Press Releases

    SG/SM/10177
    OBV/519
    25 October 2005

    Secretary-General, in UN Day Video Message, Says Organization Must Reflect New Age, Respond to Challenges, to Better Serve World's Peoples

    NEW YORK, 24 October (UN Headquarters) -- Following is the text of UN Secretary-General Kofi Annan's video message on United Nations Day, 24 October:

    Dear friends all over the world,

    Today is the sixtieth birthday of our United Nations.

    As we celebrate 60 years, we must recognize that the world we live in today is very different from the world of our founders.

    The colonial era and the cold war have been replaced by an era of globalization and global civil society.

    If the United Nations is to serve the peoples of the world, it must reflect this new age, and respond to its challenges.

    Those challenges come in many forms. 

    They include epidemics, climate change, terrorism, and deadly weapons. 

    They also include the cry of the oppressed and the victims of violence, which is heard around the world.

    Above all, they include the scandal of extreme poverty coexisting with affluence -- the knowledge that hundreds of millions of people are left defenceless against hunger, disease and environmental degradation, even though we have the means to rescue them.

    Last month, world leaders met at UN Headquarters in New York to try and forge a common response to these challenges.

    In some areas, they were able to do so, at least in part. 

    The Summit produced detailed commitments to policies, from both rich and poor countries, to halve hunger and poverty in the next 10 years.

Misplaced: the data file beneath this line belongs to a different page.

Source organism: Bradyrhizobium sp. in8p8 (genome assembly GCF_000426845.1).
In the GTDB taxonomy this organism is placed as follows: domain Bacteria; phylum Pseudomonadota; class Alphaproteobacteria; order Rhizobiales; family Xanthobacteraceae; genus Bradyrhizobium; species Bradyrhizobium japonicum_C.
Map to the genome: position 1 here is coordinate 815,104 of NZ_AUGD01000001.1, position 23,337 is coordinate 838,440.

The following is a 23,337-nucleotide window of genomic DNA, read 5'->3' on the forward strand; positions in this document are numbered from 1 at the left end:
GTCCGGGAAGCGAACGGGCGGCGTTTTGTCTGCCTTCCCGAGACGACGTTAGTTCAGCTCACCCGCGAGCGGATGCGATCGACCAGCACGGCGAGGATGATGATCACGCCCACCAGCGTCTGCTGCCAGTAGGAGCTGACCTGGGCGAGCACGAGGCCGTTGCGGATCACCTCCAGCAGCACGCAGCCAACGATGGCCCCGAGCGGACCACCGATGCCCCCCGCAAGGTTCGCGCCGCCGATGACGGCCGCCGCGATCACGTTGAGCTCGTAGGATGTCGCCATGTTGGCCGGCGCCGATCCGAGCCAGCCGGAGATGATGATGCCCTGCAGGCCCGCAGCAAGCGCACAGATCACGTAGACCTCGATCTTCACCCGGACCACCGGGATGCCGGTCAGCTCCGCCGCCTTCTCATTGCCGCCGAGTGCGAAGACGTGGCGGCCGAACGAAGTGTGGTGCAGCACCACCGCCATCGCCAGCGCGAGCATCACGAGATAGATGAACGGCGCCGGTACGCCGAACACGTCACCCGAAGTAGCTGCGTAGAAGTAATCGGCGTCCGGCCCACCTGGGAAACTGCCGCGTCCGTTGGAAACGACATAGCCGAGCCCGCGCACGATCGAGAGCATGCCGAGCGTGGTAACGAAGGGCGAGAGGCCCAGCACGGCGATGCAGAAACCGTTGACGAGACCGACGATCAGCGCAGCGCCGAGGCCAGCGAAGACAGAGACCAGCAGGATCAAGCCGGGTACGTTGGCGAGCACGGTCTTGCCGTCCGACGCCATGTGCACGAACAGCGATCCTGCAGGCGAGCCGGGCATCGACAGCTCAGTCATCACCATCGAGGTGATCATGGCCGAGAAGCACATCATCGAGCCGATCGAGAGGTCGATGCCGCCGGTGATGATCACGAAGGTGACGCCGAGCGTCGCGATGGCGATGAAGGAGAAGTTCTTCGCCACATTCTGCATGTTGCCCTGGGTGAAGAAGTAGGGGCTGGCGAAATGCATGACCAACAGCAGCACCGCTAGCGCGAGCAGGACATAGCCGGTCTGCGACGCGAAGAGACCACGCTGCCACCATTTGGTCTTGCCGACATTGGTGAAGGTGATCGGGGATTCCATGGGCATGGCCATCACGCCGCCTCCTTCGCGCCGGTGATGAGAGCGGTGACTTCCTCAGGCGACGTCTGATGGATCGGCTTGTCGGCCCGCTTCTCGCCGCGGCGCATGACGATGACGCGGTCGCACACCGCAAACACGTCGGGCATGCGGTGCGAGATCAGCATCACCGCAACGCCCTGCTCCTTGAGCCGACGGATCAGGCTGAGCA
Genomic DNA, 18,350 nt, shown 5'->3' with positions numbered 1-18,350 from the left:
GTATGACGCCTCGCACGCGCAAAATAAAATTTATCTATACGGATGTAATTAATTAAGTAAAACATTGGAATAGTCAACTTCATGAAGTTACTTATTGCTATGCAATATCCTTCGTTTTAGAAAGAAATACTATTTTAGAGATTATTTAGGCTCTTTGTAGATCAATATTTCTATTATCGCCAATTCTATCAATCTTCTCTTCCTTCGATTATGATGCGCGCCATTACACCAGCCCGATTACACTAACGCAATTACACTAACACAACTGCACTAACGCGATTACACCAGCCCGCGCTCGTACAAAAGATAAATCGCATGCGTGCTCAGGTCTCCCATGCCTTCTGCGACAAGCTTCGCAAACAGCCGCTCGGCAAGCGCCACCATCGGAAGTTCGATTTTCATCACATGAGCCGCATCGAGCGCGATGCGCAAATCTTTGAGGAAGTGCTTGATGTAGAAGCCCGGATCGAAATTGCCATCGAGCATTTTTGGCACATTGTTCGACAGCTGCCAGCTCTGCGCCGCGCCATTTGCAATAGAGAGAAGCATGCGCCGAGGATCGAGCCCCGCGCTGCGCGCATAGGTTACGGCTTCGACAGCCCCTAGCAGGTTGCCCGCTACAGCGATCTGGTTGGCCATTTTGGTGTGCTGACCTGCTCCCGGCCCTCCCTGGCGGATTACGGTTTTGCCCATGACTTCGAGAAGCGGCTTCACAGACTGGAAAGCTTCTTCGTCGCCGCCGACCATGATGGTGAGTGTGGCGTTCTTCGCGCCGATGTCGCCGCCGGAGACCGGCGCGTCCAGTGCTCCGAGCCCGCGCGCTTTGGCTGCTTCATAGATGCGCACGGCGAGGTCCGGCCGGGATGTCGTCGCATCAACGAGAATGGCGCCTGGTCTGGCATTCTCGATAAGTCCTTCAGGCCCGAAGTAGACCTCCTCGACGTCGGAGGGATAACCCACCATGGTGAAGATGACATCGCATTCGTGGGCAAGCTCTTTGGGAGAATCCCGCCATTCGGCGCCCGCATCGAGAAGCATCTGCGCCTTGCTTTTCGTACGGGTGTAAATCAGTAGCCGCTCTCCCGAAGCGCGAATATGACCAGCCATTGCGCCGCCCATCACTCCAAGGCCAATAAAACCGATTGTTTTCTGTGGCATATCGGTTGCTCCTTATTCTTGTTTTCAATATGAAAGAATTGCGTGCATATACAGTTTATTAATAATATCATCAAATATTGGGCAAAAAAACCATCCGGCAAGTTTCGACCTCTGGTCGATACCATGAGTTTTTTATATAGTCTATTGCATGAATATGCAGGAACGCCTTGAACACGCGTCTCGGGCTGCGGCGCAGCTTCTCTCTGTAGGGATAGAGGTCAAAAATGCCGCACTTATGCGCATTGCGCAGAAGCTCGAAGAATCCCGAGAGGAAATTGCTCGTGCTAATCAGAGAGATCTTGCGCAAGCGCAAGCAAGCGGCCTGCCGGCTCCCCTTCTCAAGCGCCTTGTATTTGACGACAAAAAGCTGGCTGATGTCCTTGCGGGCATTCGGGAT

World leaders decided to create new UN bodies for promoting human rights and building lasting peace in war-torn countries.

    They promised to fight terrorism in all its forms, and to take collective action, when needed, to save civilian populations from genocide and other heinous crimes.

    They also decided on important reforms of the UN Secretariat -- to make it more efficient, more useful and more accountable to the peoples it is meant to serve.

    But your leaders could only agree on a weak statement about climate change.

    They could not agree on how to make the Security Council more representative of today's realities.

    And they could not agree on a single sentence about measures to reduce nuclear weapons or dissuade more nations from acquiring them.

    So they have left us with a great deal of work to do -- both in carrying out what they agreed on, and in making even greater efforts to find a way forward where they disagreed.

    There is work for me and my staff in the Secretariat, and work for Governments, both at home and through their representatives here at the United Nations.

    And there is also work for you, the peoples of the United Nations, in whose name our Charter was adopted.

    If you think and act as global citizens; if you insist on your own rights and those of others:  then, I believe, we can build a world that is freer, fairer and safer for all who live in it.

    I promise to do my part in the year ahead -- and I trust you will do yours.

    Thank you very much.

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